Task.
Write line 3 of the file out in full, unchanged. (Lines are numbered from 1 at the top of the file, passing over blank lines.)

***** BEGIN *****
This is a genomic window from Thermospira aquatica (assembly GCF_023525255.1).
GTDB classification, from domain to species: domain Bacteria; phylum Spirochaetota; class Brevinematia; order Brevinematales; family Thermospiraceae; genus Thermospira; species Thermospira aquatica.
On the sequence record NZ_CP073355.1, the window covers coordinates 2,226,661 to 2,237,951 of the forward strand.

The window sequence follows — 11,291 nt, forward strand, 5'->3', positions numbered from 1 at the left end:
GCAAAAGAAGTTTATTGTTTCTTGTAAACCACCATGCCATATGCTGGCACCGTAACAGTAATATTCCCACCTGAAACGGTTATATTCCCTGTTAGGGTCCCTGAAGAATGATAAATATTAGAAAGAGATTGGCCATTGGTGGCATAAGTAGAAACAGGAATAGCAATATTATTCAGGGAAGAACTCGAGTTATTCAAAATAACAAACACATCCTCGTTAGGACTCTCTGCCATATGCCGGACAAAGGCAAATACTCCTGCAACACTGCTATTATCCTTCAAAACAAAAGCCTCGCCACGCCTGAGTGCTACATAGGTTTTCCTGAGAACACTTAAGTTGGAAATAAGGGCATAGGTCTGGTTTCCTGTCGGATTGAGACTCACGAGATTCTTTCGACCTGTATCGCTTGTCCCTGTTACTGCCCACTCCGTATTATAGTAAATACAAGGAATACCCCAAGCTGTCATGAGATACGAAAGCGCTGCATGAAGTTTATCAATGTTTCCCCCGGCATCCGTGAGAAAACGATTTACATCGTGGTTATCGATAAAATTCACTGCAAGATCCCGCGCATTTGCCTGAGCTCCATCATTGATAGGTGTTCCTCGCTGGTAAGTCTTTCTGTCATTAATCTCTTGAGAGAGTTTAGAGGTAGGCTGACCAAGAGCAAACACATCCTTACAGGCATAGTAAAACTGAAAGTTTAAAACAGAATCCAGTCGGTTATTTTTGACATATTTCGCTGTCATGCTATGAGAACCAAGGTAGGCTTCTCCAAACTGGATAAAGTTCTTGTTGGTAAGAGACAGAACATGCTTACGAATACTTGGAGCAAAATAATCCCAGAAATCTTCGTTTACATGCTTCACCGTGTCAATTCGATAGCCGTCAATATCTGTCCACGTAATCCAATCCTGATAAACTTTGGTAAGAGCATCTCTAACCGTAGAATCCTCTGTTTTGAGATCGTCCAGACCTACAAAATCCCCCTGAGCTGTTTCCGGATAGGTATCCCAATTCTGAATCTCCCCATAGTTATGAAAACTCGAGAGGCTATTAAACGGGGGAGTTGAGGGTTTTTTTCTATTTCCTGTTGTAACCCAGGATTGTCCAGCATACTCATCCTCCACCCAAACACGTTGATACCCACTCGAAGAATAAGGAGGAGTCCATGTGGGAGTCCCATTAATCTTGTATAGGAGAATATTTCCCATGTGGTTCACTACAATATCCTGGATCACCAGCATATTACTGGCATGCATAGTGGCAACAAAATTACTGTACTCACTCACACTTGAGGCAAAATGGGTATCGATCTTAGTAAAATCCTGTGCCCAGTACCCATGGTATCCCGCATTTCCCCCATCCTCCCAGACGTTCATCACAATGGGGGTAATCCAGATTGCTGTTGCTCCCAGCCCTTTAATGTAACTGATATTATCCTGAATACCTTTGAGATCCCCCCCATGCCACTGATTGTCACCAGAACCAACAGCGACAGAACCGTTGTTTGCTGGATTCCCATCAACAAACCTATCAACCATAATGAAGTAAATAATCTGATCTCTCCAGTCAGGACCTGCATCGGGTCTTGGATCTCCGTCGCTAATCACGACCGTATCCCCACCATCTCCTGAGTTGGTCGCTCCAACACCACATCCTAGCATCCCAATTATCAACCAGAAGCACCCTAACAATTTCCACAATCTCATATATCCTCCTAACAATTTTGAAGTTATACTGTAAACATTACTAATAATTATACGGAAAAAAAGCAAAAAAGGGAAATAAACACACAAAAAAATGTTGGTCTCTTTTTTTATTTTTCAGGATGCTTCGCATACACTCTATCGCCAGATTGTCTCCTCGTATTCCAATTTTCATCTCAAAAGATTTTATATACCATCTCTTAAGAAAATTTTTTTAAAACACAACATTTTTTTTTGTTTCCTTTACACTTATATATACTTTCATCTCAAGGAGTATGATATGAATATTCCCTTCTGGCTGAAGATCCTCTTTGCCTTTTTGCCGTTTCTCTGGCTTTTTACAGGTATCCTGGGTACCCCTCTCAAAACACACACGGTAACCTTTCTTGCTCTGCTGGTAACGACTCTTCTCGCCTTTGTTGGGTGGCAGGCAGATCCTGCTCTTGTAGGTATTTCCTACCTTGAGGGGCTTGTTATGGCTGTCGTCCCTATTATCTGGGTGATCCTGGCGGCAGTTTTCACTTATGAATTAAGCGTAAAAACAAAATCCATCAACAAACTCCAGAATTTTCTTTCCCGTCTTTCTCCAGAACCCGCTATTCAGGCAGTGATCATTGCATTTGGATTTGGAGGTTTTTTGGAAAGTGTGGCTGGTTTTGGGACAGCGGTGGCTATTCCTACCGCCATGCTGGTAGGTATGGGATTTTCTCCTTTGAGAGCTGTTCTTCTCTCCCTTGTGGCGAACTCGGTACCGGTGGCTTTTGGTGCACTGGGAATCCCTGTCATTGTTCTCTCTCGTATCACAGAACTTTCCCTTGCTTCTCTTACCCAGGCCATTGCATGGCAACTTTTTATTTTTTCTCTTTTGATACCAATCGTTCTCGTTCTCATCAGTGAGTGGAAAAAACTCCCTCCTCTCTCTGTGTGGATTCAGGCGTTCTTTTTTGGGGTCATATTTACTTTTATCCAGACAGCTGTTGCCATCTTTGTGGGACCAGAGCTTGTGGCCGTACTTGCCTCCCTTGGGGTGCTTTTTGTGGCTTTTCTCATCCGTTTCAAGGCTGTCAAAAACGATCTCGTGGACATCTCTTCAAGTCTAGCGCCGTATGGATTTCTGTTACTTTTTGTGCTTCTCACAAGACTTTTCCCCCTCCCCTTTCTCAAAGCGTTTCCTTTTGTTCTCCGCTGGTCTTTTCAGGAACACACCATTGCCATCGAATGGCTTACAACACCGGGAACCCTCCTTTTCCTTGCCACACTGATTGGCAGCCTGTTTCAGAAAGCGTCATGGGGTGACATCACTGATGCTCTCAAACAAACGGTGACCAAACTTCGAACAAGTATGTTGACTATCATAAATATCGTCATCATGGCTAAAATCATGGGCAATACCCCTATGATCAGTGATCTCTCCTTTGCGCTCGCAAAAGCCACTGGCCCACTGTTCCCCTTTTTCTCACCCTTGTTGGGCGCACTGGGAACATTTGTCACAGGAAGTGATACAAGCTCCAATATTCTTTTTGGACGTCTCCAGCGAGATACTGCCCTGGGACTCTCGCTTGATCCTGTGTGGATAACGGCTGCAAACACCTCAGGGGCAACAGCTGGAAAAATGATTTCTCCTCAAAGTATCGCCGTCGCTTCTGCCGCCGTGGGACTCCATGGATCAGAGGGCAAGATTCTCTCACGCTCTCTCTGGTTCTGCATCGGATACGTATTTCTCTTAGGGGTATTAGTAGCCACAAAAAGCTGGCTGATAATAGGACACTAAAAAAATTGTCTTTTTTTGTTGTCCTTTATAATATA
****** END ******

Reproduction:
On the sequence record NZ_CP073355.1, the window covers coordinates 2,226,661 to 2,237,951 of the forward strand.